The England and Wales Cricket Board’s proposed revamping of the central contract structure, which could see the introduction of standalone deals for one-day players for the first time, is a positive step forward.
Currently, central contracts are handed to the mainstays of the Test set-up, while fringe players and those featuring in limited-overs cricket are given Increment Contracts, where a flat fee is paid on top of a county contract.
Under the amended structure, red-ball and white-ball players are set to be treated as separate entities, so players representing England in the different formats will be awarded two salaries.
Times are changing and the one-day players are getting a lot of exposure but not necessarily a reward which is appropriate – the Increment Contracts are a long way off the central contract salary of £700,000.
While attitudes towards England players competing at the Indian Premier League appear generally more relaxed, not all get to play in the big tournaments around the world so the new one-day contracts, believed to be worth up to £160,000 in some cases, seem fair.
I know it doesn’t always go down well with counties, but having these players under contract also gives England much greater control on how much cricket they are exposed to. Schedules can be amended to keep players fresh and help extend careers.
It’s a massive honour to be awarded a central contract as it’s recognition of all the work you’ve put in. You’re simply not going to be handed one unless you’ve performed.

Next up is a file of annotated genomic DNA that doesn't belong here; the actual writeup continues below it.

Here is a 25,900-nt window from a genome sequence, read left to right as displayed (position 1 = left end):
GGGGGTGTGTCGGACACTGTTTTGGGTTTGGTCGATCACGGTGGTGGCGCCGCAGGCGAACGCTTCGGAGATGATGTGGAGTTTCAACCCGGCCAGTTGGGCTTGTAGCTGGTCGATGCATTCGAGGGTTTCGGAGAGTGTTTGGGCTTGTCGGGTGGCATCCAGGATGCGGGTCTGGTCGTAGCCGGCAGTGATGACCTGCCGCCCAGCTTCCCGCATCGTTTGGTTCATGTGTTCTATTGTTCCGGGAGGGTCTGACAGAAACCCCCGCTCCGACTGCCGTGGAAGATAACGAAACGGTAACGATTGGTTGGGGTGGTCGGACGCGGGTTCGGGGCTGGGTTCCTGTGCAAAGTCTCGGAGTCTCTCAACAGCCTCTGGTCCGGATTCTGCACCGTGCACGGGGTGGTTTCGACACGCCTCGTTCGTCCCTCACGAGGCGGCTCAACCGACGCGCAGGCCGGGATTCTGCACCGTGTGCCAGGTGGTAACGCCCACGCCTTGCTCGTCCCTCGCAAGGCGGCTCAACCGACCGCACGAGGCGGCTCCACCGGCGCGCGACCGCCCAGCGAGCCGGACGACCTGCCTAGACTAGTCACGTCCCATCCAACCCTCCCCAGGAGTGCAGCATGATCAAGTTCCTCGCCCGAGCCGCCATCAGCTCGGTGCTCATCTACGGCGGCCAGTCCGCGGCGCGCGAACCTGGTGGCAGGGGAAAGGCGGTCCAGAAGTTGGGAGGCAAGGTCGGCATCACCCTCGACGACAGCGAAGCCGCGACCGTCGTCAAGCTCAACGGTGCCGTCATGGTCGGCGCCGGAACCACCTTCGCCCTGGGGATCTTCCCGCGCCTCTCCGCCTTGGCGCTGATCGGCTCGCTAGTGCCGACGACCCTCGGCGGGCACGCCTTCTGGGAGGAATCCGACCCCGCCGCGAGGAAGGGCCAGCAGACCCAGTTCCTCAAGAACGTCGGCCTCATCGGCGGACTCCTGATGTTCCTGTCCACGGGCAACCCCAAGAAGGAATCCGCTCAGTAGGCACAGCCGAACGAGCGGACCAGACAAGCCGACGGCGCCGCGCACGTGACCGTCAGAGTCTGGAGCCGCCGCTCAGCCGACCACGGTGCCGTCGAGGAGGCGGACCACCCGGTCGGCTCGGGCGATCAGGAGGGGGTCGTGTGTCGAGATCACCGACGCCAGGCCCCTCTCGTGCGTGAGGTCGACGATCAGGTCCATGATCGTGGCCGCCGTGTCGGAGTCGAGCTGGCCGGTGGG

My own central contract, which I was given in September 2011, came off the back of a successful Ashes tour and good performances against Sri Lanka and India that summer.
Unfortunately, I didn’t play too much cricket when I had my deal because of injury, but through that I did get access to the best medical care which eventually saw me return to action.
Representing England is the biggest honour you can have, but like in any sport certain rewards are a byproduct of that. A central contract, which is way more than your bog-standard county contract, is just a part of that.
It’s not unreasonable to think that if you’re playing all forms of cricket and performing well over a period of a few years that you could make a couple of million.
We’ve always been quite traditional in our outlook in this country with Test cricket being the pinnacle, and so it should be. I hope it stays that way but limited-overs cricket is becoming more and more popular around the world. Extra rewards for the one-day players are simply a reflection of that.
The proposed new deals also highlight the changing attitudes of the ECB towards the shorter forms of the game, which is crucial given massive tournaments like next year’s Champions Trophy and the 2019 World Cup are being staged in this country.